How bright is this? The one foot-candle light level that this test begins at roughly corresponds to the brightness of typical city street-lighting at night. Cameras performing well at that level should be able to snap good-looking photos of street-lit scenes.

NOTE: This low light test is conducted with a stationary subject, and the camera mounted on a sturdy tripod. Most digital cameras will fail miserably when faced with a moving subject in dim lighting. (For example, a child's ballet recital or a holiday pageant in a gymnasium.) Thanks to their phase-detect AF systems, digital SLRs tend to do much better than point & shoots, but you still shouldn't expect a quick autofocus lock with moving subjects. The E-M10 II uses contrast-detect autofocus as is found in most point & shoot cameras, so its low-light focusing ability is less than that of most SLRs with phase-detect systems. That said, though, the larger, more sensitive pixels of the E-M10 II's sensor do better under dim lighting than do the tiny pixels of most point & shoots, (A useful trick is to just prop the camera on a convenient surface, and use its self-timer to release the shutter. This avoids any jiggling from your finger pressing the shutter button, and can work quite well when you don't have a tripod handy.)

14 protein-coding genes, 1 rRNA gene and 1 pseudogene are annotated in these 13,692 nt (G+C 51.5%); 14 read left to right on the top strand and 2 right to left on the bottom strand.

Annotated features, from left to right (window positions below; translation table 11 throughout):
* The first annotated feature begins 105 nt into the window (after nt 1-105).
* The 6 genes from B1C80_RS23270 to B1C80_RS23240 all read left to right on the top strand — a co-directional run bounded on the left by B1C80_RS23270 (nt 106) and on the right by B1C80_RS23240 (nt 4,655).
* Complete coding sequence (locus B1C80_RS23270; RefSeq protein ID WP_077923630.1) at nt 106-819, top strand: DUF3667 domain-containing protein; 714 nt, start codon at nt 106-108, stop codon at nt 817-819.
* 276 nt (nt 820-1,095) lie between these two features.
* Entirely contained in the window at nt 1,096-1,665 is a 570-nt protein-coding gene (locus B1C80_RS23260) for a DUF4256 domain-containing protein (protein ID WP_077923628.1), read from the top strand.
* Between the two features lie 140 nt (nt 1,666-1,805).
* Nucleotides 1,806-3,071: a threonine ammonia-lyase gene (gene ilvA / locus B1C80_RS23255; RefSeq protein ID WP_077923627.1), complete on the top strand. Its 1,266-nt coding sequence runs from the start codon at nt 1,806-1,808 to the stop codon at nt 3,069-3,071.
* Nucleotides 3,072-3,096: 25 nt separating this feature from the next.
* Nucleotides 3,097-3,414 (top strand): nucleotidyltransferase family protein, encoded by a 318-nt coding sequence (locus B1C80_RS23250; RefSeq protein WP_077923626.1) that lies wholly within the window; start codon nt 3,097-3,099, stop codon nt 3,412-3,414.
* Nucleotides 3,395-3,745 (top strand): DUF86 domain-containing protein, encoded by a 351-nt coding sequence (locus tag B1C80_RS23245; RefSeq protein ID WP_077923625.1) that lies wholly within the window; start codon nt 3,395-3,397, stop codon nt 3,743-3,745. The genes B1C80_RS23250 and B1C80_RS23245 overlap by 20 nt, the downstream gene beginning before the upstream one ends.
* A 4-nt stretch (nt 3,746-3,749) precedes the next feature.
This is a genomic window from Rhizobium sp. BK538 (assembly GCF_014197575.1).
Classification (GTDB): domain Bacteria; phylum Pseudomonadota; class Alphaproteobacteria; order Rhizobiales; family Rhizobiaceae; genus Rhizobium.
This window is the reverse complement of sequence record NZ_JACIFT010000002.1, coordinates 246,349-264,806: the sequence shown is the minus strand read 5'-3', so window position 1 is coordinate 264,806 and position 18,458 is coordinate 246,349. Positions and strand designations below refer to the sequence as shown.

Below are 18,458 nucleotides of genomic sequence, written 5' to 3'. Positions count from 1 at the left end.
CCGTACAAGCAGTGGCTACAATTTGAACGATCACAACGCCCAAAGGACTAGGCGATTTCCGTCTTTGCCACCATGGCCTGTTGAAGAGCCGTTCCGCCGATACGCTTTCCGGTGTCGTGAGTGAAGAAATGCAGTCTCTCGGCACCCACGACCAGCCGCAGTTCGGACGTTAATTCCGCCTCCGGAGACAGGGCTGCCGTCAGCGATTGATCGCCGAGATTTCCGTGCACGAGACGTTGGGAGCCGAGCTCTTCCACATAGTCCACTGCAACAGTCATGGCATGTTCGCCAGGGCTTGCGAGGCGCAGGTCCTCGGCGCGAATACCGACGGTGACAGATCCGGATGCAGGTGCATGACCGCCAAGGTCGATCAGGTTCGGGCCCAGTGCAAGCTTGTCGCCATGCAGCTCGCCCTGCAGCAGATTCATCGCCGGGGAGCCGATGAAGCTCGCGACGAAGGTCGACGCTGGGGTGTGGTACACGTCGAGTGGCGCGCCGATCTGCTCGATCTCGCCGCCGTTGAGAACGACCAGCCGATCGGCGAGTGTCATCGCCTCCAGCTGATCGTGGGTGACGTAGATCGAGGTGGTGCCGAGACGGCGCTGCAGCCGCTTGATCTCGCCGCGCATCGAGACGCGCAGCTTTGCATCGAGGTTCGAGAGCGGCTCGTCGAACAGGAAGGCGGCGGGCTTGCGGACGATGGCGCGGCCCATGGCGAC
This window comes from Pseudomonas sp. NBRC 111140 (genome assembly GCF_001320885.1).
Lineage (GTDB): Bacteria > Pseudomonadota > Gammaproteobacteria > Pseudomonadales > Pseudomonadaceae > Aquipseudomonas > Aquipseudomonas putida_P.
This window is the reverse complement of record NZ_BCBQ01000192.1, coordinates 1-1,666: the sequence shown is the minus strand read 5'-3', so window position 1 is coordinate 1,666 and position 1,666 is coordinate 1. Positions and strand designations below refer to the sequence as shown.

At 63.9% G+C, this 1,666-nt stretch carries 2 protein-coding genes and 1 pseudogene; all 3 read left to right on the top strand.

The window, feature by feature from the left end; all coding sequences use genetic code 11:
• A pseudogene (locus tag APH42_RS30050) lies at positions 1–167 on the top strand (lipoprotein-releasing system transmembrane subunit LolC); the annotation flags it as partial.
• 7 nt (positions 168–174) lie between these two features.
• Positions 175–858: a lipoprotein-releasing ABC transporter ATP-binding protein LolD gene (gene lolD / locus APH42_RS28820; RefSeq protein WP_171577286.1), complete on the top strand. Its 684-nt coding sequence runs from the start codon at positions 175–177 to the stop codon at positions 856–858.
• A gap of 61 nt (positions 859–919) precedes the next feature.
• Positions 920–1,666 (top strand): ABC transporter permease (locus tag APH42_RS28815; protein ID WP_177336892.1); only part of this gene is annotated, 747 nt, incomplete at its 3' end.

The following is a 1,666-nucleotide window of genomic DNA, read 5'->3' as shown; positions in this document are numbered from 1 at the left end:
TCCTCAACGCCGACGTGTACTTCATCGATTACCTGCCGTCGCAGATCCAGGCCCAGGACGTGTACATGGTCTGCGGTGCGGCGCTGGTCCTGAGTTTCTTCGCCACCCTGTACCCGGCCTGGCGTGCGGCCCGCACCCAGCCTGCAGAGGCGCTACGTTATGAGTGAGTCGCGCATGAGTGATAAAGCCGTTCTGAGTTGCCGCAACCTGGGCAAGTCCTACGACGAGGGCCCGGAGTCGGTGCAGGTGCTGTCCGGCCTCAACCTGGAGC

Output Quality

Print Quality
Excellent 24 x 36 inch prints at ISO 100/200; a nice 13 x 19 at ISO 3200; and a good 4 x 6 at ISO 12,800.

Canon PRO-1000 Printer ImageISO 100/200 images are excellent at 24 x 36 inches, with sharp detail and rich colors throughout our test target. Prints are usable for wall display purposes up to 36 x 48 inches from a normal viewing distance.

ISO 400 prints are similar to the E-M10 II's predecessor, the E-M10, with 24 x 36 inch prints showing just a slight bit too much noise in flatter areas to secure our "good" rating. While okay for less critical applications, a reduction to 20 x 30 inches tightens the image up nicely here.

ISO 800 shots also allow for 20 x 30 inch prints, just passing our "good" standard. There is a slight trace of noise visible in the flatter areas of our test target, but there's a nice amount of fine detail still present overall.

ISO 1600 requires a reduction in print size to 16 x 20 inches, which is still a nice, large print for this sensor size at this sensitivity. The print is beginning to show some loss of contrast detail in our target's tricky red-leaf swatch, but otherwise makes for quite a good image in general.

ISO 3200 prints hold up quite well at 13 x 19 inches, with plenty of good high-contrast detail and retaining good color reproduction.